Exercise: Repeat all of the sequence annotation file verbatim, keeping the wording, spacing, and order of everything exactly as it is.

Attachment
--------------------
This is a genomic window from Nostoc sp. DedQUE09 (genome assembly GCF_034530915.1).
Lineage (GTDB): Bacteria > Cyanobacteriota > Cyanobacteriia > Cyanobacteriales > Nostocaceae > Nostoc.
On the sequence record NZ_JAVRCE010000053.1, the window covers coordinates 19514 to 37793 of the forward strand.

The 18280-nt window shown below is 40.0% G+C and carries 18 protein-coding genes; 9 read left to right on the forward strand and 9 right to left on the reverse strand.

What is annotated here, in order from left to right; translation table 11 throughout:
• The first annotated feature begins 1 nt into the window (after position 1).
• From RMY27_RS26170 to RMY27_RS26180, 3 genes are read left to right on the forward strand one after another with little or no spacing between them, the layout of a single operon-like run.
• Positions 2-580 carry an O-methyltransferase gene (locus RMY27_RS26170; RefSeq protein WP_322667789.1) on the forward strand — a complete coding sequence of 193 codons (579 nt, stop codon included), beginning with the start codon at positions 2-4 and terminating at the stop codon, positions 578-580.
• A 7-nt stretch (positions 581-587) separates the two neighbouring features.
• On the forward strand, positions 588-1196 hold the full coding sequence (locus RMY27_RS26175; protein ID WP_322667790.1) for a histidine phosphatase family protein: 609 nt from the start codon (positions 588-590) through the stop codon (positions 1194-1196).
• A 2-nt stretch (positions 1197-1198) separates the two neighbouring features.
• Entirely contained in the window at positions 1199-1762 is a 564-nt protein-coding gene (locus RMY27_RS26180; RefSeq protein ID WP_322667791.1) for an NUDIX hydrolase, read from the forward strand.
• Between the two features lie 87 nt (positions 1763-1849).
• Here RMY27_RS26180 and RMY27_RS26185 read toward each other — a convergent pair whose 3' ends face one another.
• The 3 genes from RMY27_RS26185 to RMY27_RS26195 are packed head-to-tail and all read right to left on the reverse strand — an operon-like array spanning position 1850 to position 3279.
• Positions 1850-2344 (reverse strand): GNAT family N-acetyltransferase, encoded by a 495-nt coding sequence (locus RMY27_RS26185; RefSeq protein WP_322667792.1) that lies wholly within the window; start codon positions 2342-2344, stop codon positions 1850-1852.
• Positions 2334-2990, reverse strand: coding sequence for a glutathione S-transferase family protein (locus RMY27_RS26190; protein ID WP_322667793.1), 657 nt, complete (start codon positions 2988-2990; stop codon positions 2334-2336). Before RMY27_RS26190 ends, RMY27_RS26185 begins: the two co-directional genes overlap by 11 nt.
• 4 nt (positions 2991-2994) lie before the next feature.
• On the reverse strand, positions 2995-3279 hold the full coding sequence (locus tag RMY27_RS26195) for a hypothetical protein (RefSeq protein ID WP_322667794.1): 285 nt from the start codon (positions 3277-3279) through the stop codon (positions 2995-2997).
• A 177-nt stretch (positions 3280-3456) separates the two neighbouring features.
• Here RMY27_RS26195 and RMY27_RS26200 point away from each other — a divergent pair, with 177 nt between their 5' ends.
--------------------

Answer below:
This is a genomic window from Nostoc sp. DedQUE09 (genome assembly GCF_034530915.1).
Lineage (GTDB): Bacteria > Cyanobacteriota > Cyanobacteriia > Cyanobacteriales > Nostocaceae > Nostoc.
On the sequence record NZ_JAVRCE010000053.1, the window covers coordinates 19514 to 37793 of the forward strand.

The 18280-nt window shown below is 40.0% G+C and carries 18 protein-coding genes; 9 read left to right on the forward strand and 9 right to left on the reverse strand.

What is annotated here, in order from left to right; translation table 11 throughout:
• The first annotated feature begins 1 nt into the window (after position 1).
• From RMY27_RS26170 to RMY27_RS26180, 3 genes are read left to right on the forward strand one after another with little or no spacing between them, the layout of a single operon-like run.
• Positions 2-580 carry an O-methyltransferase gene (locus RMY27_RS26170; RefSeq protein WP_322667789.1) on the forward strand — a complete coding sequence of 193 codons (579 nt, stop codon included), beginning with the start codon at positions 2-4 and terminating at the stop codon, positions 578-580.
• A 7-nt stretch (positions 581-587) separates the two neighbouring features.
• On the forward strand, positions 588-1196 hold the full coding sequence (locus RMY27_RS26175; protein ID WP_322667790.1) for a histidine phosphatase family protein: 609 nt from the start codon (positions 588-590) through the stop codon (positions 1194-1196).
• A 2-nt stretch (positions 1197-1198) separates the two neighbouring features.
• Entirely contained in the window at positions 1199-1762 is a 564-nt protein-coding gene (locus RMY27_RS26180; RefSeq protein ID WP_322667791.1) for an NUDIX hydrolase, read from the forward strand.
• Between the two features lie 87 nt (positions 1763-1849).
• Here RMY27_RS26180 and RMY27_RS26185 read toward each other — a convergent pair whose 3' ends face one another.
• The 3 genes from RMY27_RS26185 to RMY27_RS26195 are packed head-to-tail and all read right to left on the reverse strand — an operon-like array spanning position 1850 to position 3279.
• Positions 1850-2344 (reverse strand): GNAT family N-acetyltransferase, encoded by a 495-nt coding sequence (locus RMY27_RS26185; RefSeq protein WP_322667792.1) that lies wholly within the window; start codon positions 2342-2344, stop codon positions 1850-1852.
• Positions 2334-2990, reverse strand: coding sequence for a glutathione S-transferase family protein (locus RMY27_RS26190; protein ID WP_322667793.1), 657 nt, complete (start codon positions 2988-2990; stop codon positions 2334-2336). Before RMY27_RS26190 ends, RMY27_RS26185 begins: the two co-directional genes overlap by 11 nt.
• 4 nt (positions 2991-2994) lie before the next feature.
• On the reverse strand, positions 2995-3279 hold the full coding sequence (locus tag RMY27_RS26195) for a hypothetical protein (RefSeq protein ID WP_322667794.1): 285 nt from the start codon (positions 3277-3279) through the stop codon (positions 2995-2997).
• A 177-nt stretch (positions 3280-3456) separates the two neighbouring features.
• Here RMY27_RS26195 and RMY27_RS26200 point away from each other — a divergent pair, with 177 nt between their 5' ends.